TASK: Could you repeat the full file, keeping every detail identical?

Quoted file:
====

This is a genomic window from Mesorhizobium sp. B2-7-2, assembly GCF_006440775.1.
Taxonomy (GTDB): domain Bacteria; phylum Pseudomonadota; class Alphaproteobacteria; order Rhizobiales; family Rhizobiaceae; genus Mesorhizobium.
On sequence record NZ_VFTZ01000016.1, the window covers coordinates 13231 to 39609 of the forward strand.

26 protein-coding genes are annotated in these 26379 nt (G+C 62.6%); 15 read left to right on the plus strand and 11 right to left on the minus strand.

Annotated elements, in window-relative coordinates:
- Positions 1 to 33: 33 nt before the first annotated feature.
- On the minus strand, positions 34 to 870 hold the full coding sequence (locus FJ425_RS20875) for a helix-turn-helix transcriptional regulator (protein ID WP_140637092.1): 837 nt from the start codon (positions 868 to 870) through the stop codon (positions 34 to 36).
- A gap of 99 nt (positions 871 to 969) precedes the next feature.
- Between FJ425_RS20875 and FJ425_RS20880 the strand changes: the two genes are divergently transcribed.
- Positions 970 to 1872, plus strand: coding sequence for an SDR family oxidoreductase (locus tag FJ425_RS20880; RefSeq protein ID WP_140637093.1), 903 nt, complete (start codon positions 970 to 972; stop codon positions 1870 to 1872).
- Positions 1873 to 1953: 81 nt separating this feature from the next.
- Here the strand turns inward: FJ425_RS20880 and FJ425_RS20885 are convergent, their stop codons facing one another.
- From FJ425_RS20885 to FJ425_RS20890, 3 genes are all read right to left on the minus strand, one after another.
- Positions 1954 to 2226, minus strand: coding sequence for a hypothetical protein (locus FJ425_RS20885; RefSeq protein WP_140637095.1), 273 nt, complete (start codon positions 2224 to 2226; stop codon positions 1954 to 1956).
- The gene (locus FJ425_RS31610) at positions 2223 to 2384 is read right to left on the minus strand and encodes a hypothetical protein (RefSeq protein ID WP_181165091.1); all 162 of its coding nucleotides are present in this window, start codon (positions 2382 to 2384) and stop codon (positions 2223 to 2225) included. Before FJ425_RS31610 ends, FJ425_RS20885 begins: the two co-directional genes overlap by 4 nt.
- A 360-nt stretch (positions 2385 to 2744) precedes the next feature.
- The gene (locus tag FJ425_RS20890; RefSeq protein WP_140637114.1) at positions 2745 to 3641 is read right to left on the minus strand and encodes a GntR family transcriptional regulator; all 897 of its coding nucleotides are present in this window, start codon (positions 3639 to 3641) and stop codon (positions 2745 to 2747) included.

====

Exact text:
This is a genomic window from Mesorhizobium sp. B2-7-2, assembly GCF_006440775.1.
Taxonomy (GTDB): domain Bacteria; phylum Pseudomonadota; class Alphaproteobacteria; order Rhizobiales; family Rhizobiaceae; genus Mesorhizobium.
On sequence record NZ_VFTZ01000016.1, the window covers coordinates 13231 to 39609 of the forward strand.

26 protein-coding genes are annotated in these 26379 nt (G+C 62.6%); 15 read left to right on the plus strand and 11 right to left on the minus strand.

Annotated elements, in window-relative coordinates:
- Positions 1 to 33: 33 nt before the first annotated feature.
- On the minus strand, positions 34 to 870 hold the full coding sequence (locus FJ425_RS20875) for a helix-turn-helix transcriptional regulator (protein ID WP_140637092.1): 837 nt from the start codon (positions 868 to 870) through the stop codon (positions 34 to 36).
- A gap of 99 nt (positions 871 to 969) precedes the next feature.
- Between FJ425_RS20875 and FJ425_RS20880 the strand changes: the two genes are divergently transcribed.
- Positions 970 to 1872, plus strand: coding sequence for an SDR family oxidoreductase (locus tag FJ425_RS20880; RefSeq protein ID WP_140637093.1), 903 nt, complete (start codon positions 970 to 972; stop codon positions 1870 to 1872).
- Positions 1873 to 1953: 81 nt separating this feature from the next.
- Here the strand turns inward: FJ425_RS20880 and FJ425_RS20885 are convergent, their stop codons facing one another.
- From FJ425_RS20885 to FJ425_RS20890, 3 genes are all read right to left on the minus strand, one after another.
- Positions 1954 to 2226, minus strand: coding sequence for a hypothetical protein (locus FJ425_RS20885; RefSeq protein WP_140637095.1), 273 nt, complete (start codon positions 2224 to 2226; stop codon positions 1954 to 1956).
- The gene (locus FJ425_RS31610) at positions 2223 to 2384 is read right to left on the minus strand and encodes a hypothetical protein (RefSeq protein ID WP_181165091.1); all 162 of its coding nucleotides are present in this window, start codon (positions 2382 to 2384) and stop codon (positions 2223 to 2225) included. Before FJ425_RS31610 ends, FJ425_RS20885 begins: the two co-directional genes overlap by 4 nt.
- A 360-nt stretch (positions 2385 to 2744) precedes the next feature.
- The gene (locus tag FJ425_RS20890; RefSeq protein WP_140637114.1) at positions 2745 to 3641 is read right to left on the minus strand and encodes a GntR family transcriptional regulator; all 897 of its coding nucleotides are present in this window, start codon (positions 3639 to 3641) and stop codon (positions 2745 to 2747) included.